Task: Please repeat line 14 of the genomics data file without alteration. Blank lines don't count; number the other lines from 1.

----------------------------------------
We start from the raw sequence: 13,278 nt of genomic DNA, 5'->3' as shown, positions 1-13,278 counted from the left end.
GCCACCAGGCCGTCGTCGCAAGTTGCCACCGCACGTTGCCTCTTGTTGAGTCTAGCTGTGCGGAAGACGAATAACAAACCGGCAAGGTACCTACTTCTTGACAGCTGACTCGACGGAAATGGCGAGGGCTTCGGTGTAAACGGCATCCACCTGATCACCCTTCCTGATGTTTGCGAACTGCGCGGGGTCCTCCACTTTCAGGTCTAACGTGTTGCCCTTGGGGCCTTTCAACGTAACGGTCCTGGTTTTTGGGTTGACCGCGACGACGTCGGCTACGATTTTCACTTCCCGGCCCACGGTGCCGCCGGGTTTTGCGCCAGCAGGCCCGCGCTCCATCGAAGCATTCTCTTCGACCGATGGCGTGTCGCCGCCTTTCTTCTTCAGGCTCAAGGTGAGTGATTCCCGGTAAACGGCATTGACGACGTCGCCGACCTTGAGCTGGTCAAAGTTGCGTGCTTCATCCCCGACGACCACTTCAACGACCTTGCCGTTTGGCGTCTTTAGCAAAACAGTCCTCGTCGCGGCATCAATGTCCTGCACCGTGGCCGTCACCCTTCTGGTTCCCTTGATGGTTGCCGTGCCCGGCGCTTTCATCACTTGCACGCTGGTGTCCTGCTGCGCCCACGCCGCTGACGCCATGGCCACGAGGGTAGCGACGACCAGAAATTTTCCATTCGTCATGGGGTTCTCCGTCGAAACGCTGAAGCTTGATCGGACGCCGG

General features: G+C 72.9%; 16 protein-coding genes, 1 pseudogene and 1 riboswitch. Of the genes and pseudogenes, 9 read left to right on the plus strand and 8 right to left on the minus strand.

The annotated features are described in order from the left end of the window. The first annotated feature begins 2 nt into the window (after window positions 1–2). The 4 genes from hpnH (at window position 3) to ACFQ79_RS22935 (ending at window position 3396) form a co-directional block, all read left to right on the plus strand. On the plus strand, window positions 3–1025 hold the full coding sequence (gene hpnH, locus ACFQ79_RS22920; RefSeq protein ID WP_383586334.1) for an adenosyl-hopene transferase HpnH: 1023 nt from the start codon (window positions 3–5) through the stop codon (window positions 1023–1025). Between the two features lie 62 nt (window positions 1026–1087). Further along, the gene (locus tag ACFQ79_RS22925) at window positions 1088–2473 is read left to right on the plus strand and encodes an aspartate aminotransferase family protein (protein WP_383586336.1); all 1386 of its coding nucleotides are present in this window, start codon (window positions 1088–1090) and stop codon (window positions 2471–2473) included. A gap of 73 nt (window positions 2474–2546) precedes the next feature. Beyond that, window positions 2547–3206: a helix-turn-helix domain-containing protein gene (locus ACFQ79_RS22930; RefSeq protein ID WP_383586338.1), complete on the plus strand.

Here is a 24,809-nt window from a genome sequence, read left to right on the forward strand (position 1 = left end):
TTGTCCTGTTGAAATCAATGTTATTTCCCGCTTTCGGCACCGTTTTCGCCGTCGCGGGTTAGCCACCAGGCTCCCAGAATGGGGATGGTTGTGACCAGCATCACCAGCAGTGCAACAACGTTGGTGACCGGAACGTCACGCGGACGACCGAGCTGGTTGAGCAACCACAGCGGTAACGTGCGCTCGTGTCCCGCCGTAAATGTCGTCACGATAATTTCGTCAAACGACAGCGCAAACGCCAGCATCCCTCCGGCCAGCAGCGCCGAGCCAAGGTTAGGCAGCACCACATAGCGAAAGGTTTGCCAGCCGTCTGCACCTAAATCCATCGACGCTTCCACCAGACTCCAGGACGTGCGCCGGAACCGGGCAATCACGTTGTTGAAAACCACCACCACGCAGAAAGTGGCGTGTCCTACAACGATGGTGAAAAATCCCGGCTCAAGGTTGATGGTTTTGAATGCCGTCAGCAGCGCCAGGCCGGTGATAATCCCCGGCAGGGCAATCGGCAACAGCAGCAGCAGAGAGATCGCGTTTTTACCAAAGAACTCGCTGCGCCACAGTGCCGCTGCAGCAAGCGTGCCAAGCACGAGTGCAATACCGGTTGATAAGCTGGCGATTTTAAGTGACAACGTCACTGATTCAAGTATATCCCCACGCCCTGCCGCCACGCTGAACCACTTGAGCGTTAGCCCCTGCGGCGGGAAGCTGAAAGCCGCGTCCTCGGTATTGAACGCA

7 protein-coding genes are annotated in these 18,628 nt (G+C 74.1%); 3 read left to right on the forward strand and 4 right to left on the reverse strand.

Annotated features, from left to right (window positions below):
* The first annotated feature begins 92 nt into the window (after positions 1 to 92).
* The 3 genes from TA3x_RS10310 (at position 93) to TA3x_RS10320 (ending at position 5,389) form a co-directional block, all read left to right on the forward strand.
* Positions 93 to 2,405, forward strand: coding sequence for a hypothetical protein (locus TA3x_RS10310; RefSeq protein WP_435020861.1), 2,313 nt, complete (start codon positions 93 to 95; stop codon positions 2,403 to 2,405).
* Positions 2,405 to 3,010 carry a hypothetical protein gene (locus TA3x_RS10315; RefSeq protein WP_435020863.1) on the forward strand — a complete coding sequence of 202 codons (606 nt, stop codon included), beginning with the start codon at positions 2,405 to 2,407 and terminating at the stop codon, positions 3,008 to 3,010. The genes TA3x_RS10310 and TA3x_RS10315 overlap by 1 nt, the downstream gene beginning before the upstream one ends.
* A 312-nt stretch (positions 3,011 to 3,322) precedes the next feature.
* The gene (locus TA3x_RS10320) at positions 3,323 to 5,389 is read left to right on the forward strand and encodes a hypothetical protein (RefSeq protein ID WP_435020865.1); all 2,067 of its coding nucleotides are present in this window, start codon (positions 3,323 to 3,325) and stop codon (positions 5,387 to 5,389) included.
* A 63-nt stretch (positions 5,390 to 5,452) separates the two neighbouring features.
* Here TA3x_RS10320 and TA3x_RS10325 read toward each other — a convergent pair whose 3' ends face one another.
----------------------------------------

* The gene (locus TA3x_RS10320) at positions 3,323 to 5,389 is read left to right on the forward strand and encodes a hypothetical protein (RefSeq protein ID WP_435020865.1); all 2,067 of its coding nucleotides are present in this window, start codon (positions 3,323 to 3,325) and stop codon (positions 5,387 to 5,389) included.